Its purpose is to serve as a public watchdog, but a group questioning the Charlotte Review board's actions plans to take their concerns to the city Monday. Eyewitness News found out why they say the board needs to change.
Angela Mcham took pictures of her grandson after she said he was beaten by police officers he ran from when they tried to arrest him.
Since then, it's been four months. Mcham is in the process of taking her claim to Charlotte-Mecklenburg Police Department's Citizens Review Board but she doesn't think it will do her any good.
"I have filed complaints with internal affairs and they never got back with me. Nobody, never," said Mcham.
Eyewitness News checked with CMPD, and it found no record of her complaints.
She's part of group called C-R-B Reform Now. Monday, they plan to ask city leaders to revamp the Citizens Review Board and make it more transparent. They started a Facebook page and created this logo with a shield and an arrow as a symbol calling on the city forward in protecting their rights.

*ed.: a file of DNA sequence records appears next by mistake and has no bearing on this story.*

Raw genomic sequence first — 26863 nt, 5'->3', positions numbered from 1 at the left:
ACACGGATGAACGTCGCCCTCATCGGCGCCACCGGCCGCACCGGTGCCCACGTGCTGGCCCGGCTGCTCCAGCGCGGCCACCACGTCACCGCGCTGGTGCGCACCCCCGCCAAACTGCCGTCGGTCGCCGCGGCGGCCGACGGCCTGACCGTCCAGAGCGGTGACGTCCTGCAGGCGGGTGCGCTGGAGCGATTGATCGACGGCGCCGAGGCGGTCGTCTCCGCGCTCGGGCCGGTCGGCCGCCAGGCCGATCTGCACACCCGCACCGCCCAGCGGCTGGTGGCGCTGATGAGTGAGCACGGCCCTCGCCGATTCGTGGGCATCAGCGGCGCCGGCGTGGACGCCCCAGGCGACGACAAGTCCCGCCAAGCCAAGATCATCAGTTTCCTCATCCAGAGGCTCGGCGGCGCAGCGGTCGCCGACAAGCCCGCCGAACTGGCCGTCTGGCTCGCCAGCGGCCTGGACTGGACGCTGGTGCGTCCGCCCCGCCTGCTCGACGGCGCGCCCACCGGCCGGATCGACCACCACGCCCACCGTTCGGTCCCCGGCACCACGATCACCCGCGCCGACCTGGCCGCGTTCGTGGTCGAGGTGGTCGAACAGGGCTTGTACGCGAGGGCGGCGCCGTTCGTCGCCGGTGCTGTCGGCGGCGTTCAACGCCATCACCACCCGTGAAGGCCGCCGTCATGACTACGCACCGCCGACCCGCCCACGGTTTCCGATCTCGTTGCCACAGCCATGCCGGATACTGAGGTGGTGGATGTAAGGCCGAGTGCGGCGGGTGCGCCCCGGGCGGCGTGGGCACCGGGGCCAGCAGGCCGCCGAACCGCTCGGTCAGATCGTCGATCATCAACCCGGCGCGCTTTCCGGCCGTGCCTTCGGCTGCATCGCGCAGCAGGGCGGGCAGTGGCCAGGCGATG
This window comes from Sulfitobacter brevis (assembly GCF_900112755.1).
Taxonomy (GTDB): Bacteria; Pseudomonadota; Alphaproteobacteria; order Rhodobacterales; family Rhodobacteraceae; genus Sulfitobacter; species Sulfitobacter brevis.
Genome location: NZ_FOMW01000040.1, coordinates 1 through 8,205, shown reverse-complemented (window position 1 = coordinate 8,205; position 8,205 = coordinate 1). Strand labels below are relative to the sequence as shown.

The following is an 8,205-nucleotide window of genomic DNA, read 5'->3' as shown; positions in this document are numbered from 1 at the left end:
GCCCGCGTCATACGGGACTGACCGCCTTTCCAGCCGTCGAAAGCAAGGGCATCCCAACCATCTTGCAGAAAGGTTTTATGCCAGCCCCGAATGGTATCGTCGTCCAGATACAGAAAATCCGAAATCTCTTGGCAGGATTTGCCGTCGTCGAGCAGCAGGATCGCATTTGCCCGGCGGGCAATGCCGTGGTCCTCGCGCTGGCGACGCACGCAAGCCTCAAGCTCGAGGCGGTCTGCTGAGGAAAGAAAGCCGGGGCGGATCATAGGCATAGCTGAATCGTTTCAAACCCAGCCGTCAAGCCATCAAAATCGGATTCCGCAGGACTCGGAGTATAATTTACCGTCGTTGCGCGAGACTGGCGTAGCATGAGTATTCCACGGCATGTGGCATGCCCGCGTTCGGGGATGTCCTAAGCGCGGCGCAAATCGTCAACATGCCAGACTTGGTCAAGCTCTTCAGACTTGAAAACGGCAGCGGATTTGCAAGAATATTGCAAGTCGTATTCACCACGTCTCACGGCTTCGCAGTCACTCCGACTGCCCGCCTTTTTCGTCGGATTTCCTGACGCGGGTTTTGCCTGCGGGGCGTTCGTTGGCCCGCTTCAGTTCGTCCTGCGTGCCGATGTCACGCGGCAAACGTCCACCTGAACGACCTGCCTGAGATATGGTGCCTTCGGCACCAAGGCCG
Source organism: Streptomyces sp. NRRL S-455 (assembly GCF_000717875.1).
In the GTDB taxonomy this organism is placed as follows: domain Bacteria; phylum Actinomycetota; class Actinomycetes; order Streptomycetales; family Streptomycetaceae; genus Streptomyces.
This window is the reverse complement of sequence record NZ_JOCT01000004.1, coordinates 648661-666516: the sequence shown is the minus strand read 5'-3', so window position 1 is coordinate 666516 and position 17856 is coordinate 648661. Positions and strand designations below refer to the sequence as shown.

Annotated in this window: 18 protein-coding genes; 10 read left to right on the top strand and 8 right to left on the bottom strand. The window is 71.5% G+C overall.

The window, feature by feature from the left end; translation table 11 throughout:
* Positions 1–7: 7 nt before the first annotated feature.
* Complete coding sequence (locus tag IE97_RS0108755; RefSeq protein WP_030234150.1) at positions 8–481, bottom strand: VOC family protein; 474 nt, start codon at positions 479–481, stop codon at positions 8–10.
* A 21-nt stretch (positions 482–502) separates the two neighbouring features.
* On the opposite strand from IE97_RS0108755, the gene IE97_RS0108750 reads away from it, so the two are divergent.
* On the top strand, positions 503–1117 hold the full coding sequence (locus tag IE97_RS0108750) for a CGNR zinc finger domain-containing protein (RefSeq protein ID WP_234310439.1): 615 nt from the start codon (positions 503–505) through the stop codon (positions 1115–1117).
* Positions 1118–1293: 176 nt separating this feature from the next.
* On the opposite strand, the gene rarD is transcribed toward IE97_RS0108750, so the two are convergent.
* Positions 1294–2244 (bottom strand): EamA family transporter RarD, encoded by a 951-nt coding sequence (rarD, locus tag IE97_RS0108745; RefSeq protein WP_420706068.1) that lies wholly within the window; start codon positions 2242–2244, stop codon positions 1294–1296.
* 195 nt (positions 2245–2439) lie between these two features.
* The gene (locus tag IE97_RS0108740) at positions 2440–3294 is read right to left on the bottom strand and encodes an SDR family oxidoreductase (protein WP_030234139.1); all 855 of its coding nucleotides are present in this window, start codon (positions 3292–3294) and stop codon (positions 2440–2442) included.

Eyewitness News spoke with the attorney supporting the group.
"We need to have a board that has the power to make meaningful decisions even if that decision means that they are overturning a decision of the police department," said attorney Matt Newton.
The board was created to look into allegations of police misconduct in 1997 after three unarmed black men were killed by white officers. In the past 15 years, the CRB has reviewed 78 cases, but the board has never sided with a citizen.
Ray Smith said he has several complaints against police, including one from last year where he said officers wrongfully kicked in his door.
"I didn't file the complaint because I don't trust them. I don't trust the police. I don't trust internal affairs," said Smith.
The group is calling on the city to give the board more power including the ability to subpoena evidence, to take complaints directly from residents and to require officers to be present at the hearings.
The group plans to meet at 6:45 p.m. Monday at the Government Center wearing all black. They're set to go before the city council at 7:30 p.m. Monday.